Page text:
Herring then joined up with Grateful Dead bassist Phil Lesh for what was widely considered the greatest of the Phil Lesh & Friends lineups - Lesh, Herring, Warren Haynes, Rob Barraco, and John Molo - and stuck around for several Lesh rosters thereafter, culminating in tours with both Lesh and the reconstituted Dead in 2002, 2003 and 2004.

After playing his last Lesh gigs in summer 2005, Herring had a number of projects in the hopper, including a band with Barraco called the Dragonflys, the occasional ARU reunion, and work with Hampton associate and Codetalkers leader Bobby Lee Rodgers, when he got the call from Panic.

‘‘I thought maybe JB had heard about (the ARU reunion) and wanted all of us to come play with Panic like we did in the old days,’’ Herring recalls with a chuckle. ‘‘When it wasn’t that, I was pretty shocked. My first thought was ‘wow,’ because at the time I didn’t have a 100 percent full-time commitment going on like I did the first time they called me.’’

Before McConnell became the agreed-upon replacement in 2002, Panic had asked Herring to take over Houser’s stead. But Herring was otherwise occupied.

‘‘I was completely committed to playing gigs with Phil, and we had two weeks off between rehearsals and the start of a 40-city tour, and if I had split on Phil I would have left him in a bad position,’’ Herring says. ‘‘I was shocked when they called back. There were feelings of weirdness; I was happy, but sad for other people, too. But in the end, I’ve known many of these guys for 17 years and they needed my help, so it was ‘well, of course I’ll do it!’’’

‘‘It’s not playing with guys I’ve only read about, I’m playing with guys that are my peers,’’ he adds. ‘‘That alone takes a little bit of stress away. I’m playing with my old friends.’’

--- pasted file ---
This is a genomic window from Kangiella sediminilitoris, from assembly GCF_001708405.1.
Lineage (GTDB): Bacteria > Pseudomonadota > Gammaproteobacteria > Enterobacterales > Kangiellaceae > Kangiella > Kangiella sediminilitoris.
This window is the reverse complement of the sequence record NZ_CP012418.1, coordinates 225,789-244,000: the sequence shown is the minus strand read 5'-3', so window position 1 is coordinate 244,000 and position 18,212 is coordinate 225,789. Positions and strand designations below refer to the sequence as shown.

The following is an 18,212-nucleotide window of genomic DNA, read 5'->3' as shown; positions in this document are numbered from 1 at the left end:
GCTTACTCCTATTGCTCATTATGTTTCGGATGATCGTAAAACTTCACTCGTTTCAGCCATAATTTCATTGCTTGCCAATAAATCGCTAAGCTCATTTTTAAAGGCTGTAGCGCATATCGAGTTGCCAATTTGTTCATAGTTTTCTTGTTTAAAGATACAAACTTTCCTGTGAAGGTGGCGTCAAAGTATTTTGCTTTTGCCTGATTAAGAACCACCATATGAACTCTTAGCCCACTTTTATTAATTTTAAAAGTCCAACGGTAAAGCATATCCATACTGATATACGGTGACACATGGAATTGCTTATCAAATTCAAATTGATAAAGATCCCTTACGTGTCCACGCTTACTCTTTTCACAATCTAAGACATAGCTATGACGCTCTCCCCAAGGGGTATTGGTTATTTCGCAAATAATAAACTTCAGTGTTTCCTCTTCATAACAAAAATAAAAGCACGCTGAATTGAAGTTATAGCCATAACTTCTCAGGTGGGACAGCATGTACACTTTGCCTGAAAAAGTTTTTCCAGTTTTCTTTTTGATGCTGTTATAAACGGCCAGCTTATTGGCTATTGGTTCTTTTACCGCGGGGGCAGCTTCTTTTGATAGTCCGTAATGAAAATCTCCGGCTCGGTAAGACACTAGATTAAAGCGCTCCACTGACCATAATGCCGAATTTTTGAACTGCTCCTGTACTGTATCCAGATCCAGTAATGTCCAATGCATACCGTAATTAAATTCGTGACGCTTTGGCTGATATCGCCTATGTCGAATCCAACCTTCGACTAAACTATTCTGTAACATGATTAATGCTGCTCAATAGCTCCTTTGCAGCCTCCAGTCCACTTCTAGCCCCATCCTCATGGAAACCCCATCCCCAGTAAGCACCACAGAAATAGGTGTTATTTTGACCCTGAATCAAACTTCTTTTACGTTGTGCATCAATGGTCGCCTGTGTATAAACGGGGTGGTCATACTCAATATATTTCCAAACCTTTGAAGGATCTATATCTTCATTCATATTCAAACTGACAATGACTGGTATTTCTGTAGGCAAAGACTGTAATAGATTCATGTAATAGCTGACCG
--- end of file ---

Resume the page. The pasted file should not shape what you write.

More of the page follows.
The band has been airing more new material following its last studio album, 2006’s ‘‘Earth to America.’’ It’s also been back down for sessions at famed Compass Point Studios in the Bahamas, in preparation for its next opus.

Panic also recently issued ‘‘Choice Cuts: The Capricorn Years 1991-1999,’’ a one-disc compilation that cherry-picks some of the band’s most well-known songs from its formative decade. While live shows are the best place to start, it’s as good an introduction to a band like Panic as a single disc of principally studio tracks could possibly be.

Of note: If you’re headed to the Panic show, and even if you’re not, we’d advise considering a nightcap at the Bulfinch Yacht Club at 234 Friend St. in Boston. One of the city’s up-and-coming music venues, the Bulfinch’s 11:30 p.m.-starting bill that night is listed as a ‘‘Widespread Panic Aftershow Party’’ starring the acerbically witty rocker Jerry Joseph.

Joseph’s association with Panic - as a guest and also as a side project collaborator with members of the band - goes back almost two decades, and Panic has introduced a number of his songs into its repertoire over the years. His presence in the area suggests a raft of sit-in possibilities both during and after Panic’s headlining show.

Widespread Panic
With Girl Talk. At Bank of America Pavilion, 290 Northern Ave., Boston, 6:30 p.m. Wednesday, July 18. Tickets $30 available at the box office and all Ticketmaster outlets. Doors at 6 p.m.